If you’re interested in buying a new Jeep, you’ll probably notice that the brand’s lineup contains two different compact SUVs that are relatively the same size: the 2015 Jeep Cherokee and the 2015 Jeep Renegade. But these two SUVs aren’t identical, which begs the question: What exactly sets them apart? Even more importantly: Which one should you buy? To help you answer the second question, we’ve answered the first by gathering the key differences between the Cherokee and the Renegade. This will help you understand exactly what separates Jeep’s two newest models.
Few, if any, observers will say that the Cherokee and the Renegade share any real similarities on the outside. One obvious difference is the size: The Cherokee seems to slot closer to the midsize end of the compact crossover realm, while the Renegade is dangerously close to subcompact territory. The differences, however, go beyond just size: The two SUVs share virtually no stylistic components. In fact, aside from the traditional "Jeep" grille with its numerous vertical slats, the Renegade and the Cherokee look nothing alike, offering different front and rear ends, body panels and wheel designs.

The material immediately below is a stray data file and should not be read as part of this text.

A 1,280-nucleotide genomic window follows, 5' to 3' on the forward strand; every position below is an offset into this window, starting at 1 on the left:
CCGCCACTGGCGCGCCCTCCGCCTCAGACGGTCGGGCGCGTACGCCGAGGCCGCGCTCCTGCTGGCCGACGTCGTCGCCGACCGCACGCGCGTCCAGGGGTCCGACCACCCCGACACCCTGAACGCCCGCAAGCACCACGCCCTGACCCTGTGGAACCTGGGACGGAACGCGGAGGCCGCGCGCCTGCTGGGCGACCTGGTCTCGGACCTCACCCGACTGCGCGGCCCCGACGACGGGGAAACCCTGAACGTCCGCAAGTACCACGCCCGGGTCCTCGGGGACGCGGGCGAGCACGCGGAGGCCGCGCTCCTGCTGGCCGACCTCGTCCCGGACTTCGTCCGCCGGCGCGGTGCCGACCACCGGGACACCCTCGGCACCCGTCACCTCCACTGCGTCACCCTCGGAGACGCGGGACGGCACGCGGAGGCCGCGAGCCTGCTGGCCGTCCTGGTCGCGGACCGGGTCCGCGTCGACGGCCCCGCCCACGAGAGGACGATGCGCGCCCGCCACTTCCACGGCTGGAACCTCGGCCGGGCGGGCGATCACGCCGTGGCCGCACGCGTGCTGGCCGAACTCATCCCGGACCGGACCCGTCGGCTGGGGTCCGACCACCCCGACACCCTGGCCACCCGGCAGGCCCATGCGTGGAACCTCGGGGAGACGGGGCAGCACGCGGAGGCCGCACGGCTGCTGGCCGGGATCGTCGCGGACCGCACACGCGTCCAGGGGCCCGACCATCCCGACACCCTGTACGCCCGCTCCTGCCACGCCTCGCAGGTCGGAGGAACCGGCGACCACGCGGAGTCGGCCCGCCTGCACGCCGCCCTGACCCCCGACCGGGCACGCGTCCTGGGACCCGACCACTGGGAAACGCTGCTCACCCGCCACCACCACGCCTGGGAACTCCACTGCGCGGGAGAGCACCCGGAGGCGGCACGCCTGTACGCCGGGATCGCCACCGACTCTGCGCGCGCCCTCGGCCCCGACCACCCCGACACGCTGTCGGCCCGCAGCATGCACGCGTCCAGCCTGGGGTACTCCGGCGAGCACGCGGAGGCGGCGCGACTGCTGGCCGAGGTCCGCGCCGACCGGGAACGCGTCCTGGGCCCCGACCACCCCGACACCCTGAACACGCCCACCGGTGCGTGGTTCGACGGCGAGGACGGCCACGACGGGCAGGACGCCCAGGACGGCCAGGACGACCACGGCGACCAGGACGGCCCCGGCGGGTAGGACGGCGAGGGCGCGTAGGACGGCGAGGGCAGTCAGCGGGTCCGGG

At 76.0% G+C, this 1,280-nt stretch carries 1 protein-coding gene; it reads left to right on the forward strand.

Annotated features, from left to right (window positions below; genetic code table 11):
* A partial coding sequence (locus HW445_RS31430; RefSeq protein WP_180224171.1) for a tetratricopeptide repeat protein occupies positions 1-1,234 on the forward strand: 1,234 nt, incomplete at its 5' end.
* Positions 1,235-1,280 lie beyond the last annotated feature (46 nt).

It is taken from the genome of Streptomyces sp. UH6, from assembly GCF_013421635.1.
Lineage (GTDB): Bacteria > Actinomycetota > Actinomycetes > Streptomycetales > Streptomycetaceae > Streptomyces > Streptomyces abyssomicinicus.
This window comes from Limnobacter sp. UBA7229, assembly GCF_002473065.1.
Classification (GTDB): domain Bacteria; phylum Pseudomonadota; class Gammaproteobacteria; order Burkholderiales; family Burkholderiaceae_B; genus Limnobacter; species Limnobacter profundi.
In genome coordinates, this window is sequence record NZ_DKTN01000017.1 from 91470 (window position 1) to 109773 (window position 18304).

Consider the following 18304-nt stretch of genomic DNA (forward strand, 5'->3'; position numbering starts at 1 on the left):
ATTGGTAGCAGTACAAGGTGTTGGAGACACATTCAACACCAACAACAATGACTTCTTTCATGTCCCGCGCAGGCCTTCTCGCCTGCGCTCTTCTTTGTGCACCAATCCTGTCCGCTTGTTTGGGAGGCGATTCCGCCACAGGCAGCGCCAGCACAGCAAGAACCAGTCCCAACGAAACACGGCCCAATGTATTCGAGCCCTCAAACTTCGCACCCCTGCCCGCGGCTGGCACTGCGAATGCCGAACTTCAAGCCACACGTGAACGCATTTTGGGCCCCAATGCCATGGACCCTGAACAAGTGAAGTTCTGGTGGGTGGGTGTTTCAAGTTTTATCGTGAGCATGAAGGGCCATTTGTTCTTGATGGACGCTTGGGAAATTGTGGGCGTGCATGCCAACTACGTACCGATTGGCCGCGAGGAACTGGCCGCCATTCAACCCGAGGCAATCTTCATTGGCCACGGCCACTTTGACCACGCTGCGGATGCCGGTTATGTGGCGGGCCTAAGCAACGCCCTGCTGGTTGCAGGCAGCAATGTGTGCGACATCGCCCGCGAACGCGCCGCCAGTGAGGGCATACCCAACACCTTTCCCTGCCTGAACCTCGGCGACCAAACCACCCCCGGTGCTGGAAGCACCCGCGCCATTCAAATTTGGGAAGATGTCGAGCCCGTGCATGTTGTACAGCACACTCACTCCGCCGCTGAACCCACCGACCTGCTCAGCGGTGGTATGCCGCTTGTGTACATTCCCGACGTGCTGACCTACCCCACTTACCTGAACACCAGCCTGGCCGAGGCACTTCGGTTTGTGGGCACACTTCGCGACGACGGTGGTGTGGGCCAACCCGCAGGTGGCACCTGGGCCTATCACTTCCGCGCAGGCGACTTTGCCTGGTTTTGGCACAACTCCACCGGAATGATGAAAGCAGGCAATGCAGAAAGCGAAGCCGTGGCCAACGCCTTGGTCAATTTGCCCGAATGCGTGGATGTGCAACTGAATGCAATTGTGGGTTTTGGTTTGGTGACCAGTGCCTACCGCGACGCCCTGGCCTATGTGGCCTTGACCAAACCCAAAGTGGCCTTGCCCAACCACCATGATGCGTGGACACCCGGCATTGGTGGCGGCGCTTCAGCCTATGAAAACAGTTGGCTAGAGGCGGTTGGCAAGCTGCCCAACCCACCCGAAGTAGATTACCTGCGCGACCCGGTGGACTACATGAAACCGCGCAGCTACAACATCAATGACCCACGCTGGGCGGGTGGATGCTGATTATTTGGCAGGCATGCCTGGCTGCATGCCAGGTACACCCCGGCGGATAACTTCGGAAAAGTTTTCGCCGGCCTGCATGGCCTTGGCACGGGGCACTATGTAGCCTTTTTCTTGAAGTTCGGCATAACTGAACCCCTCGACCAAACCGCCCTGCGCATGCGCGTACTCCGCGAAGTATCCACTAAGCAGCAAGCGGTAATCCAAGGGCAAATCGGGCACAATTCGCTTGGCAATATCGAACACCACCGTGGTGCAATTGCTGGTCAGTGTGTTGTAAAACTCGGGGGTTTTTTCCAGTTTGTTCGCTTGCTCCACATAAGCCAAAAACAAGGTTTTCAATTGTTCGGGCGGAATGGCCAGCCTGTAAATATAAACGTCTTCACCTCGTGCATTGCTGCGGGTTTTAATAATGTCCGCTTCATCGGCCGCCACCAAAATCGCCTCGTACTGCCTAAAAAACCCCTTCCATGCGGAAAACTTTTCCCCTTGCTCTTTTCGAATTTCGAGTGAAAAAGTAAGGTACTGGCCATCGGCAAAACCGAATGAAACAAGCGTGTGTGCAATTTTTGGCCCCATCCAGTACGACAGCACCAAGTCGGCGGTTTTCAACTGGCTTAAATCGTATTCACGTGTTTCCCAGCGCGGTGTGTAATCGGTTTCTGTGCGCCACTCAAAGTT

In essence, these two models are highly different from the moment you first glance at them, except for the Jeep badge on the front.
Inside the cabin, the Cherokee and Renegade are just as different as they are on the outside. Interior space is one major area of variation because the Cherokee simply has more of it. Front seat room is similar, but rear seat room and cargo space are a lot more generous in the Cherokee.
Then there’s the interior styling, itself. The Renegade’s interior looks more cartoonish, with grab handles and body-colored trim pieces located throughout. The Renegade’s cabin also looks a bit lower-rent than the Cherokee’s, with a simple, functional design instead of a stylish, modern one. The Cherokee, meanwhile, boasts stylish air vents, a more cohesive center stack and all-around nicer materials. In essence, the Cherokee is a slightly better place to spend time due to its interior room and cabin quality.
Mechanical differences between the Jeep Renegade and the Cherokee go hand-in-hand with their size difference: The Renegade offers smaller engines, while the Cherokee boasts bigger ones.